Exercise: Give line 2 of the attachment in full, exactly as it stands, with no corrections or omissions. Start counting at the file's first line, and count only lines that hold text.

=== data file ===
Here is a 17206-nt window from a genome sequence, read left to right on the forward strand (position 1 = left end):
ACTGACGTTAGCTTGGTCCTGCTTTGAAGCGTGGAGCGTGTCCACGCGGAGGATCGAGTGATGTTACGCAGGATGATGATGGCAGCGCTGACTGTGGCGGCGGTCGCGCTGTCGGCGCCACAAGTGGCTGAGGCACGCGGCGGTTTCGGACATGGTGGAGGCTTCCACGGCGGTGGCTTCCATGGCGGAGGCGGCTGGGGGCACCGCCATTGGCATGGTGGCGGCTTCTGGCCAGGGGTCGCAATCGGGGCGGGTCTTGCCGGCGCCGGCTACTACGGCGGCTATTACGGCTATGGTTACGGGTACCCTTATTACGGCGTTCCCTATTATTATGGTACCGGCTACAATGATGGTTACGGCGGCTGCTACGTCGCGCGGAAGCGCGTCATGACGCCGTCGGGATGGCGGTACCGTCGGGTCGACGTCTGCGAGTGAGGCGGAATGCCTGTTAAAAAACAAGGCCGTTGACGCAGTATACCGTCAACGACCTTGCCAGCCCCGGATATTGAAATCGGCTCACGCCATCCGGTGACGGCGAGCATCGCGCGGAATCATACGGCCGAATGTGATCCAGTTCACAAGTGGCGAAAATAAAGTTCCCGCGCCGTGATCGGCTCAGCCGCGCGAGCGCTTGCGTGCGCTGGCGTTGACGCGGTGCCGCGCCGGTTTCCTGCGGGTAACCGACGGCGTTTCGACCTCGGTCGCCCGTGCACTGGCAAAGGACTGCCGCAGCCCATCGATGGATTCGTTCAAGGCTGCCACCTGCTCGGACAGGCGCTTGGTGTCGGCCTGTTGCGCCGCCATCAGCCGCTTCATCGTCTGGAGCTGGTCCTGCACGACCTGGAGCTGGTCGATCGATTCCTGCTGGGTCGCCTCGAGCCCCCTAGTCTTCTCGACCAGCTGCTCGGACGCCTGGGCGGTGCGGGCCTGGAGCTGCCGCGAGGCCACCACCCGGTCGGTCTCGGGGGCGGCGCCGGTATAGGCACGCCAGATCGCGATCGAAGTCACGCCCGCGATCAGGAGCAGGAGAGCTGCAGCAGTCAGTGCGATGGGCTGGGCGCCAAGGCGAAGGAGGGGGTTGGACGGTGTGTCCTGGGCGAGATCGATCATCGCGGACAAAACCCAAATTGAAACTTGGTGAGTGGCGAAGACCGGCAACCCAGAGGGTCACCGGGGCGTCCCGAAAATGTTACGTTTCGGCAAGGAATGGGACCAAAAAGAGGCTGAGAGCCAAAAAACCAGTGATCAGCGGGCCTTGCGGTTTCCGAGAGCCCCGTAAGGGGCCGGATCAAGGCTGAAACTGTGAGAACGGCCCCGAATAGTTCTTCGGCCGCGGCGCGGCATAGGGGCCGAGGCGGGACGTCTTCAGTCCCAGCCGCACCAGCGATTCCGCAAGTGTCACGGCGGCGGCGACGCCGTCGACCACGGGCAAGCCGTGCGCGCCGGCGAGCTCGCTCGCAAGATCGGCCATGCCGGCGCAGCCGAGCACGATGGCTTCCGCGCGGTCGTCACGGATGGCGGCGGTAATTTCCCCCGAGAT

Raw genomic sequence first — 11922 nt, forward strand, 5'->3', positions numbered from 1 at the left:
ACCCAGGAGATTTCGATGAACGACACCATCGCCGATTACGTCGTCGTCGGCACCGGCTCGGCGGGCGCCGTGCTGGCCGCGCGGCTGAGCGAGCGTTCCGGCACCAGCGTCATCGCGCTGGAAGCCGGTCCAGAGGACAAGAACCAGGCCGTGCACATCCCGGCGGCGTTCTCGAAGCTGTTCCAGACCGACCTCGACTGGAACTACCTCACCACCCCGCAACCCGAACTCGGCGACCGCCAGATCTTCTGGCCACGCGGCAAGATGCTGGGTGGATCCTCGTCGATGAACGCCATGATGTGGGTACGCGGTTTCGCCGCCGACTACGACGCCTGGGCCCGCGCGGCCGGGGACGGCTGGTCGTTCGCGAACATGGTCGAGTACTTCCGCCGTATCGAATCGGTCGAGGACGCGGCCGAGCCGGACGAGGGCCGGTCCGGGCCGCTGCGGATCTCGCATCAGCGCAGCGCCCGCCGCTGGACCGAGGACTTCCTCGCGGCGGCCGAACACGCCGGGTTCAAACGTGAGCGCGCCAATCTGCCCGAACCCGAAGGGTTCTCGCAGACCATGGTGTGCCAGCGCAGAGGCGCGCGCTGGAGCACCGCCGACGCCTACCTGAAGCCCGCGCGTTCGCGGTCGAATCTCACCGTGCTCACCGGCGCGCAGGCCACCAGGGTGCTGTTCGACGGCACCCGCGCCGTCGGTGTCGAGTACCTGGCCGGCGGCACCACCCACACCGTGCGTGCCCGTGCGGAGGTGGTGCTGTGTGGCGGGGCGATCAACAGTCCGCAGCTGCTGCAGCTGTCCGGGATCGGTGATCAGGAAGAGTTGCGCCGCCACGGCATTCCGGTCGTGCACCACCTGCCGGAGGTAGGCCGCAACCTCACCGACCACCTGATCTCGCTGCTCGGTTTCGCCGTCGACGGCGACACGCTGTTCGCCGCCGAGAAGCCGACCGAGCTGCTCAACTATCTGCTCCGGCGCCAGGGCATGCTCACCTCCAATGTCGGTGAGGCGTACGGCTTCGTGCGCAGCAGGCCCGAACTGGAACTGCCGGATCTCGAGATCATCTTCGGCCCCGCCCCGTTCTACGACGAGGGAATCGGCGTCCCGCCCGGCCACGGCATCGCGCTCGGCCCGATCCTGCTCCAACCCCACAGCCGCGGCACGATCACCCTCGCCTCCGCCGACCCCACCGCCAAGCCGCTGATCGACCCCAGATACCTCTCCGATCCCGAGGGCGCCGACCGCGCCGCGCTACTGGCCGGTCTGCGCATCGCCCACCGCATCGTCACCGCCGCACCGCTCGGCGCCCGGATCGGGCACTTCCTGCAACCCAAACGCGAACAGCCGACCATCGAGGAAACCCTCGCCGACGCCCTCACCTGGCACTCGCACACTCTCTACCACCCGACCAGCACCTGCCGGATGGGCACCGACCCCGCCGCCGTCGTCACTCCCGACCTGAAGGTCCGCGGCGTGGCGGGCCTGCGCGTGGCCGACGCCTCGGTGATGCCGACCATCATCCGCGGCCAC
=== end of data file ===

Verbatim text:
ACTGACGTTAGCTTGGTCCTGCTTTGAAGCGTGGAGCGTGTCCACGCGGAGGATCGAGTGATGTTACGCAGGATGATGATGGCAGCGCTGACTGTGGCGGCGGTCGCGCTGTCGGCGCCACAAGTGGCTGAGGCACGCGGCGGTTTCGGACATGGTGGAGGCTTCCACGGCGGTGGCTTCCATGGCGGAGGCGGCTGGGGGCACCGCCATTGGCATGGTGGCGGCTTCTGGCCAGGGGTCGCAATCGGGGCGGGTCTTGCCGGCGCCGGCTACTACGGCGGCTATTACGGCTATGGTTACGGGTACCCTTATTACGGCGTTCCCTATTATTATGGTACCGGCTACAATGATGGTTACGGCGGCTGCTACGTCGCGCGGAAGCGCGTCATGACGCCGTCGGGATGGCGGTACCGTCGGGTCGACGTCTGCGAGTGAGGCGGAATGCCTGTTAAAAAACAAGGCCGTTGACGCAGTATACCGTCAACGACCTTGCCAGCCCCGGATATTGAAATCGGCTCACGCCATCCGGTGACGGCGAGCATCGCGCGGAATCATACGGCCGAATGTGATCCAGTTCACAAGTGGCGAAAATAAAGTTCCCGCGCCGTGATCGGCTCAGCCGCGCGAGCGCTTGCGTGCGCTGGCGTTGACGCGGTGCCGCGCCGGTTTCCTGCGGGTAACCGACGGCGTTTCGACCTCGGTCGCCCGTGCACTGGCAAAGGACTGCCGCAGCCCATCGATGGATTCGTTCAAGGCTGCCACCTGCTCGGACAGGCGCTTGGTGTCGGCCTGTTGCGCCGCCATCAGCCGCTTCATCGTCTGGAGCTGGTCCTGCACGACCTGGAGCTGGTCGATCGATTCCTGCTGGGTCGCCTCGAGCCCCCTAGTCTTCTCGACCAGCTGCTCGGACGCCTGGGCGGTGCGGGCCTGGAGCTGCCGCGAGGCCACCACCCGGTCGGTCTCGGGGGCGGCGCCGGTATAGGCACGCCAGATCGCGATCGAAGTCACGCCCGCGATCAGGAGCAGGAGAGCTGCAGCAGTCAGTGCGATGGGCTGGGCGCCAAGGCGAAGGAGGGGGTTGGACGGTGTGTCCTGGGCGAGATCGATCATCGCGGACAAAACCCAAATTGAAACTTGGTGAGTGGCGAAGACCGGCAACCCAGAGGGTCACCGGGGCGTCCCGAAAATGTTACGTTTCGGCAAGGAATGGGACCAAAAAGAGGCTGAGAGCCAAAAAACCAGTGATCAGCGGGCCTTGCGGTTTCCGAGAGCCCCGTAAGGGGCCGGATCAAGGCTGAAACTGTGAGAACGGCCCCGAATAGTTCTTCGGCCGCGGCGCGGCATAGGGGCCGAGGCGGGACGTCTTCAGTCCCAGCCGCACCAGCGATTCCGCAAGTGTCACGGCGGCGGCGACGCCGTCGACCACGGGCAAGCCGTGCGCGCCGGCGAGCTCGCTCGCAAGATCGGCCATGCCGGCGCAGCCGAGCACGATGGCTTCCGCGCGGTCGTCACGGATGGCGGCGGTAATTTCCCCCGAGAT